“A Labour-led council would set up a local energy company, as Southampton did. Initially, this would focus on reducing bills for residents. But in the longer term, we would be looking to reinvest returns from that company into renewable energy generation. The Island should be exporting clean energy to the rest of the UK, and Islanders can all benefit from that.”

“The repeated attempts to drill for oil on the island are ridiculous. Not only do Islanders not want it, but the world can’t afford it. More to the point, with the renewable options we have which are currently untapped, it’s completely unnecessary.”


DrillOrDrop report on the planning application

DrillOrDrop Arreton webpage

Link to application webpage

Highway officials oppose drilling plans


9 replies »

  1. Hmm. The rebranded outfit still have problems with the reality.

    Creeping industrialization? With Europe’s largest on shore oil field not so far away, and not industrialized, what has changed to make industrialization of the countryside necessary now?

    First it was fracking, which was precluded by a moratorium, plus the fact that UKOG had declared they had no intention of fracking.

    Now, it is “industrialization” whilst local evidence shows this to be tosh.

    Bit of a pattern developing.

  2. Well, good morning Jon!

    Many times, Jon. Family and friends on IOW. Nice people, very sensible people. They have many friends themselves who trundle over to Fawley Refinery to WORK, and earn very good money. They can watch the huge numbers of ships that puff into and out of the refinery and enjoy the FACT that the water in the Solent is CLEANED by the refinery, so helping tourism on IOW. Nice to see that the attached chemicals plant now increasing production of artificial rubber to meet increased demand for medical purposes.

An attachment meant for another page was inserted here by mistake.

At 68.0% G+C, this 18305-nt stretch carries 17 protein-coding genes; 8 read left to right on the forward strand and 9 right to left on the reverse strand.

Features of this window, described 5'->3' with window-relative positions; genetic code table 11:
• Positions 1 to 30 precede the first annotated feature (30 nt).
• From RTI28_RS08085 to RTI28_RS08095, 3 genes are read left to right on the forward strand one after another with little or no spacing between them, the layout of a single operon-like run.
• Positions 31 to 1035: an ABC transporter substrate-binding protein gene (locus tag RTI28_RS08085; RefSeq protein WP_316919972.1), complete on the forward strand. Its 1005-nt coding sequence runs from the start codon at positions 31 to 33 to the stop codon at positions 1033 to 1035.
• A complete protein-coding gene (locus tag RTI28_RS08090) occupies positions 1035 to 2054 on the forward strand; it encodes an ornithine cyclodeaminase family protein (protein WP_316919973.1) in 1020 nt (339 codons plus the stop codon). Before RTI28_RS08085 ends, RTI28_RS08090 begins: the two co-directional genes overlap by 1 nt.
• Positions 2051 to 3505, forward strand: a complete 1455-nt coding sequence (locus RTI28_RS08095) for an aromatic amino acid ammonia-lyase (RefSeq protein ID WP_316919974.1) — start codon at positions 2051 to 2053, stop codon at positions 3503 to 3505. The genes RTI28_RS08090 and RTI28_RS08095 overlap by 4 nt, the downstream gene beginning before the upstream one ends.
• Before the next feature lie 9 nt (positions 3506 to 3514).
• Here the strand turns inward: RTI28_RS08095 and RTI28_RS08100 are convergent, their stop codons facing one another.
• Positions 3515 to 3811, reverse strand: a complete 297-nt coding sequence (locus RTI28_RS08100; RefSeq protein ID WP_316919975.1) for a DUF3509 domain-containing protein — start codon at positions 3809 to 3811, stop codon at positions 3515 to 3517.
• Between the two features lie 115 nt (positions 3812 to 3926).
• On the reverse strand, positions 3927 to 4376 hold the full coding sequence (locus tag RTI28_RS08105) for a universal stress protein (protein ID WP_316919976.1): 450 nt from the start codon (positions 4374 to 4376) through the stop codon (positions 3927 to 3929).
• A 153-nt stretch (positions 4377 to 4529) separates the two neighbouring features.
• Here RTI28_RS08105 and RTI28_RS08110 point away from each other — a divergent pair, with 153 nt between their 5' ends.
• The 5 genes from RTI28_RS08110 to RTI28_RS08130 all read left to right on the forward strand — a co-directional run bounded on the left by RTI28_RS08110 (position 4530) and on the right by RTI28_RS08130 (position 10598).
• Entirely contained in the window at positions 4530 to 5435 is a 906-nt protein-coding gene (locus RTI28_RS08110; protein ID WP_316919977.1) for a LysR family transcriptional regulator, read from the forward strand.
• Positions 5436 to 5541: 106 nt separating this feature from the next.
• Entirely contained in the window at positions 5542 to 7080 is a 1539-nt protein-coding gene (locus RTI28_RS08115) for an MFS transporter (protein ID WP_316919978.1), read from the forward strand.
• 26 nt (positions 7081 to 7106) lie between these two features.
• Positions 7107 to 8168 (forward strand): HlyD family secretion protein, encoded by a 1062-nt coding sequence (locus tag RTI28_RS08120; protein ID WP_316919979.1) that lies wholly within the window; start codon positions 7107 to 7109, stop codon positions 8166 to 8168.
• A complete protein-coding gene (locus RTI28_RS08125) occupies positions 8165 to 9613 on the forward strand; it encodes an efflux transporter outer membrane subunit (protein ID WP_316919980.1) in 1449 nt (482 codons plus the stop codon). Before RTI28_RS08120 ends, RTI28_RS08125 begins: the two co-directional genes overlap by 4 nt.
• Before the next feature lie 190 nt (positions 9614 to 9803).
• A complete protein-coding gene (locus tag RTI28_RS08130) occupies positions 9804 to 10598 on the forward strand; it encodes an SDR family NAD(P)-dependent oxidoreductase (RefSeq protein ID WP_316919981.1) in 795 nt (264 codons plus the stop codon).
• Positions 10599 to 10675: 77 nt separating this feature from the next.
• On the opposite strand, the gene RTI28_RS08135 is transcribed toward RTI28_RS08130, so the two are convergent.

I also know one of the Pilots who helps bring the ships in or out of the Solent. Quite interesting to find out where the ships bringing oil have come from, and who is therefore reaping the taxation benefits. Maybe spending some of it trying to make sure they continue to do so?

    Work and taxation. Sometimes it is worth spreading a few seeds on bare soil, but I think those two may wither and die!

  3. Why ruin the unique landscape and narrow roads of the Wight to find more oil and gas when, as you admit, there is more than enough to take us to a renewable and hydrogen based future on a short enough timescale to stop widespread flooding of the Wight, Portsmouth, Southhampton and the South Coast.
    Thousands of secure jobs and homes at risk from climate change in contrast to the tiny amount of employment provided by gas exploration and any subsequent production.
    Work, taxation and pollution from the uncontrolled emissions from those puffing ships which are responsible for premature deaths in ports like Dover, Portsmouth and Southampton.

  4. Sorry, Jon, most of that was debunked at the Wressle enquiry. Also, no need to ruin anything. No other on shore site around the south coast has done that. Plenty of alternative energy generation sites have.

    But, yes, let’s reduce those puffing ships and the risk of another Torrey Canyon. Pluto worked before. Now for Pluts? Good new use for ice cream outlets.

    I do find this one particularly hilarious, though. First the “organized” resistance was banking on “fracking” to excite. Now, they have rebranded and have posters of oil wells blowing out huge plumes of oil into the sky! Obviously have no knowledge of the subject and banking on others being the same.

  5. [Edited by moderator]